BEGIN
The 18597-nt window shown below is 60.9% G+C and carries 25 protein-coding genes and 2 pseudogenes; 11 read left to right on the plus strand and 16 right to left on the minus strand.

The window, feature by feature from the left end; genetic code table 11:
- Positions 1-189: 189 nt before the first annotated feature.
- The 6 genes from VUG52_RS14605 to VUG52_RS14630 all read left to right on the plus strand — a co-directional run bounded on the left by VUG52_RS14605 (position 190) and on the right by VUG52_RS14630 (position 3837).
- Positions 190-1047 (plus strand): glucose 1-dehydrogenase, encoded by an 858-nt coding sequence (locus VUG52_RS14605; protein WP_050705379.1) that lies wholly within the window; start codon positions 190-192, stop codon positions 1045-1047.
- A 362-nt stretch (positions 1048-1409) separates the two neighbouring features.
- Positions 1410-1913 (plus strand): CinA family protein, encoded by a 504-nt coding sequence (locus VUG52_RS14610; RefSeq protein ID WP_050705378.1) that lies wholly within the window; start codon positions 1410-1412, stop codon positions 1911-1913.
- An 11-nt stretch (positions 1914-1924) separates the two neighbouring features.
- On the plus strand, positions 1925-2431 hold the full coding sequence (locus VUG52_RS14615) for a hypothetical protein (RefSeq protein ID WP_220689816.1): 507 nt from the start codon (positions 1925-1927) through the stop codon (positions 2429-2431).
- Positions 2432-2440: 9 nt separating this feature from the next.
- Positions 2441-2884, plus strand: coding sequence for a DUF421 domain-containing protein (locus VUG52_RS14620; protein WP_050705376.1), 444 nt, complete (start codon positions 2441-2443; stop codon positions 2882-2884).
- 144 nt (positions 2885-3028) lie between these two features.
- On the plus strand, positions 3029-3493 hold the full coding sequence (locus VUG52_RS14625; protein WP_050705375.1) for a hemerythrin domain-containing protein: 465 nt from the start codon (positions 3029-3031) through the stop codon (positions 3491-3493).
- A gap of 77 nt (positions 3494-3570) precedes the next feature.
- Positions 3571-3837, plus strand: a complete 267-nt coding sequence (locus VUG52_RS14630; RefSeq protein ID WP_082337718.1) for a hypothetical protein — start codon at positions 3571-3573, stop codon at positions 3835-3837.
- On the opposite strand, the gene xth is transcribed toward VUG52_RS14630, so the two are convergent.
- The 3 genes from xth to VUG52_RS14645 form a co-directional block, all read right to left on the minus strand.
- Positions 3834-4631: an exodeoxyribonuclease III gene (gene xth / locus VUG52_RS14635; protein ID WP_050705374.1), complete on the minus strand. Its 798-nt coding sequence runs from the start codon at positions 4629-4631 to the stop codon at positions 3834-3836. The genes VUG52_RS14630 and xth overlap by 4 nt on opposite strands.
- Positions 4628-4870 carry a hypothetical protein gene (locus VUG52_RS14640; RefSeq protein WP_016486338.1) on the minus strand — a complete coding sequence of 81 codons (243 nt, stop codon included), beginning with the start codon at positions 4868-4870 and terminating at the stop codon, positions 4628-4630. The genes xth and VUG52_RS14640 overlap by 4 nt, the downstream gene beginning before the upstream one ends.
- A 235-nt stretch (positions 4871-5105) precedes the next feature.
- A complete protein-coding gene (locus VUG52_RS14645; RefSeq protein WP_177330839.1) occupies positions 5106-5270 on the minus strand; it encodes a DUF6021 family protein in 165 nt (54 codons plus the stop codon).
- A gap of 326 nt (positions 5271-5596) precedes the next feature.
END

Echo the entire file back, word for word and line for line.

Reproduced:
The 18597-nt window shown below is 60.9% G+C and carries 25 protein-coding genes and 2 pseudogenes; 11 read left to right on the plus strand and 16 right to left on the minus strand.

The window, feature by feature from the left end; genetic code table 11:
- Positions 1-189: 189 nt before the first annotated feature.
- The 6 genes from VUG52_RS14605 to VUG52_RS14630 all read left to right on the plus strand — a co-directional run bounded on the left by VUG52_RS14605 (position 190) and on the right by VUG52_RS14630 (position 3837).
- Positions 190-1047 (plus strand): glucose 1-dehydrogenase, encoded by an 858-nt coding sequence (locus VUG52_RS14605; protein WP_050705379.1) that lies wholly within the window; start codon positions 190-192, stop codon positions 1045-1047.
- A 362-nt stretch (positions 1048-1409) separates the two neighbouring features.
- Positions 1410-1913 (plus strand): CinA family protein, encoded by a 504-nt coding sequence (locus VUG52_RS14610; RefSeq protein ID WP_050705378.1) that lies wholly within the window; start codon positions 1410-1412, stop codon positions 1911-1913.
- An 11-nt stretch (positions 1914-1924) separates the two neighbouring features.
- On the plus strand, positions 1925-2431 hold the full coding sequence (locus VUG52_RS14615) for a hypothetical protein (RefSeq protein ID WP_220689816.1): 507 nt from the start codon (positions 1925-1927) through the stop codon (positions 2429-2431).
- Positions 2432-2440: 9 nt separating this feature from the next.
- Positions 2441-2884, plus strand: coding sequence for a DUF421 domain-containing protein (locus VUG52_RS14620; protein WP_050705376.1), 444 nt, complete (start codon positions 2441-2443; stop codon positions 2882-2884).
- 144 nt (positions 2885-3028) lie between these two features.
- On the plus strand, positions 3029-3493 hold the full coding sequence (locus VUG52_RS14625; protein WP_050705375.1) for a hemerythrin domain-containing protein: 465 nt from the start codon (positions 3029-3031) through the stop codon (positions 3491-3493).
- A gap of 77 nt (positions 3494-3570) precedes the next feature.
- Positions 3571-3837, plus strand: a complete 267-nt coding sequence (locus VUG52_RS14630; RefSeq protein ID WP_082337718.1) for a hypothetical protein — start codon at positions 3571-3573, stop codon at positions 3835-3837.
- On the opposite strand, the gene xth is transcribed toward VUG52_RS14630, so the two are convergent.
- The 3 genes from xth to VUG52_RS14645 form a co-directional block, all read right to left on the minus strand.
- Positions 3834-4631: an exodeoxyribonuclease III gene (gene xth / locus VUG52_RS14635; protein ID WP_050705374.1), complete on the minus strand. Its 798-nt coding sequence runs from the start codon at positions 4629-4631 to the stop codon at positions 3834-3836. The genes VUG52_RS14630 and xth overlap by 4 nt on opposite strands.
- Positions 4628-4870 carry a hypothetical protein gene (locus VUG52_RS14640; RefSeq protein WP_016486338.1) on the minus strand — a complete coding sequence of 81 codons (243 nt, stop codon included), beginning with the start codon at positions 4868-4870 and terminating at the stop codon, positions 4628-4630. The genes xth and VUG52_RS14640 overlap by 4 nt, the downstream gene beginning before the upstream one ends.
- A 235-nt stretch (positions 4871-5105) precedes the next feature.
- A complete protein-coding gene (locus VUG52_RS14645; RefSeq protein WP_177330839.1) occupies positions 5106-5270 on the minus strand; it encodes a DUF6021 family protein in 165 nt (54 codons plus the stop codon).
- A gap of 326 nt (positions 5271-5596) precedes the next feature.